Say, did you by chance miss Lorehaven magazine’s fall 2019 issue? Or not get your free subscription for it?
You’ll also get more curated guest articles from authors of books we’ve loved, such as Sharon Hinck’s article last month, or Keith A. Robinson’s article coming this Friday.
Meanwhile, here’s a glimpse at what else we’re giving away: a few hints of what’s ahead for Lorehaven in the coming year.
1. Better graphics.
We’ve already begun rolling out changes to covers and interior layout. Watch for more in the winter 2019 and especially spring 2020 issues.
2. More book reviews.
Each Lorehaven issue includes at least twelve reviews from our fantastical review team. (Only exception: fall 2019! We needed more space to explore Enclave Publishing’s out-of-this-world stories.) We’ll keep aiming for that total. But each issue goes beyond with longer reviews for cover-story authors and sponsored reviews for other books. As our team grows, we plan to make even more reviews available.
3. Open access to back issues.
When the fall 2019 issue released, some readers had trouble finding their password. Right now, that password is a single, simple word for all. The system won’t allow custom password-setting. Yet. Anyway, this proved challenging.
So we plan to release the winter 2019 issue for all to read—even without that free subscription.
Then, starting next year, we’ll throw open the entire Lorehaven magazine back-list for anyone to read.
That is, every Lorehaven issue, except the newest issue, will be open even to readers who aren’t free subscribers.
4. Easier-to-find book reviews.
This project might not take much. Or it might take a lot of work.
Either way, I’m thinking we can better pair Lorehaven‘s reviews with matching books listed in the comprehensive Lorehaven library.
Lord willing, we’ll see those site improvements added in early 2020 if not earlier.
5. Lorehaven will go on the road.
It’s called The Pop Culture Parent: Helping Kids Engage Their World for Christ. It will debut spring 2020 from New Growth Press.
All marketing aside, I shan’t simply let folks publish this fine tome, then sit back and watch the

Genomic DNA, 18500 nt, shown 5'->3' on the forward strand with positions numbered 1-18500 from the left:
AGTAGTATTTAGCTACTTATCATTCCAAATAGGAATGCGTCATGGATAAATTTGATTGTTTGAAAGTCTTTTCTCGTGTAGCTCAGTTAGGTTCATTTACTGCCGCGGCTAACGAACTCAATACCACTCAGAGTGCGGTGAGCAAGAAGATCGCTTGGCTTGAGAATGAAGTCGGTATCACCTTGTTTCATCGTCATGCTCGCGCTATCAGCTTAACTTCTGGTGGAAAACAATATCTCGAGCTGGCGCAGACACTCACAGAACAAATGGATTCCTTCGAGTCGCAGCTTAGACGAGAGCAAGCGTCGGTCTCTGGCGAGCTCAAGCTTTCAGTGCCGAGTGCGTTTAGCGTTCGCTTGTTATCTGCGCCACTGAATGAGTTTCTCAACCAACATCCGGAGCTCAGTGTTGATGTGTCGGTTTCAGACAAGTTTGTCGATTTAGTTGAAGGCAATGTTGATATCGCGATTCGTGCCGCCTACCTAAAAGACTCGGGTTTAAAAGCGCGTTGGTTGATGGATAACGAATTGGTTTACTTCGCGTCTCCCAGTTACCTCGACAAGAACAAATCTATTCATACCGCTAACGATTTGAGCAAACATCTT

thousands of dollars dozens of dimes roll in.
Instead, I’m going on the road. So far, two Christian writing conferences have invited me to join their faculty in 2020.
Perhaps more events will follow.
Wherever I go, Lord willing, I’ll take The Pop Culture Parent (with its great theme of exploring how Christian parents can best train up their children to discern/enjoy popular culture to worship Christ as his church, and share his love with their neighbors).
And I’ll bring Lorehaven magazine, with all its fantastic reviews and articles that help us find the best in Christian-made fantastical stories.
6. More opportunities to share these great stories.
Honestly, folks, I don’t speak much of my “long game” because, out of context, it can sound weird. Or even sleazy. Like some direct-marketing website with all-caps sentence fragments, single-word paragraphs, and blinking GIFs.
But here it is: all this time, I’ve hoped that Speculative Faith, and now sister-project Lorehaven, would help do more than promote certain authors’ books.
And do more than provide a gathering place for writers interested in hobby-talk or professional development.
And especially rise above the risk of having a website that merely provides a venue for young Christians to murmur against their Amish-crazed elders who Keep Fantasy From Being Represented in The Evangelical World.
Yes, there’s a place for that—in the remedial classrooms. But if we stay in those rooms, we’ll never learn more, much less graduate.
This is partly why, although I still attempt fiction projects (and rarely speak about them!), I’ve developed parallel ambitions for nonfiction work about fiction. That’s intentional. I’ve wanted to explore the very idea of stories from a biblical perspective, and in so doing, help find some avenues for sharing these stories we all know and love with the broader Christian communities that still haven’t found them!
That’s why Lorehaven is fully advertiser-supported. So far, just about everything paid for magazine ads (click for more info) and sponsored reviews (click for more info) goes directly to the review writers, page designers, and printing costs.
Travel costs? Weeks of labor during the days, on evenings, and weekends? Our hard-working staff is donating that: editor Elijah David, review chief Austin Gunderson, and book clubs coordinator Steve Rzasa as well as everyone on the review team: the incomparable Avily Jerome, Elizabeth Kaiser, Shannon McDermott, Audie Thacker, and Phyllis Wheeler. (Here’s the complete cast of credits.)
I’m also donating my time. Sure, I hope to do this full-time with my writing. It’s all the same for me.
But blimey, I’ll tell you, many days, this ministry is rough.
However—for the greater reward of sharing more of these amazing stories to glorify Jesus to my spiritual family and beyond?
7. BONUS: We’re also doing this. Coming in 2020.
Add to our hard-working staff my real-life regional friend and writing brother, Zackary Russell.
Zack writes science fiction, parents four amazing children, and creates videos and short films for a Christian campus ministry.
More recently, Zack has been on a worthy side quest to uncover these MacGuffins:
Yes indeed. Coming in 2020, you’ll be able to subscribe to Lorehaven’s podcast on all your favorite platforms.
We’ll talk books and themes. We’ll interview authors and book reviewers with great voices. And we’ll keep finding truth in fantastic stories.
Which podcasts do you enjoy, especially for book fans and readers?
What would you like to hear from a Lorehaven podcast?
And of course, what should the podcast’s ultimate theme music be—if royalty rights were not an issue?
E. Stephen Burnett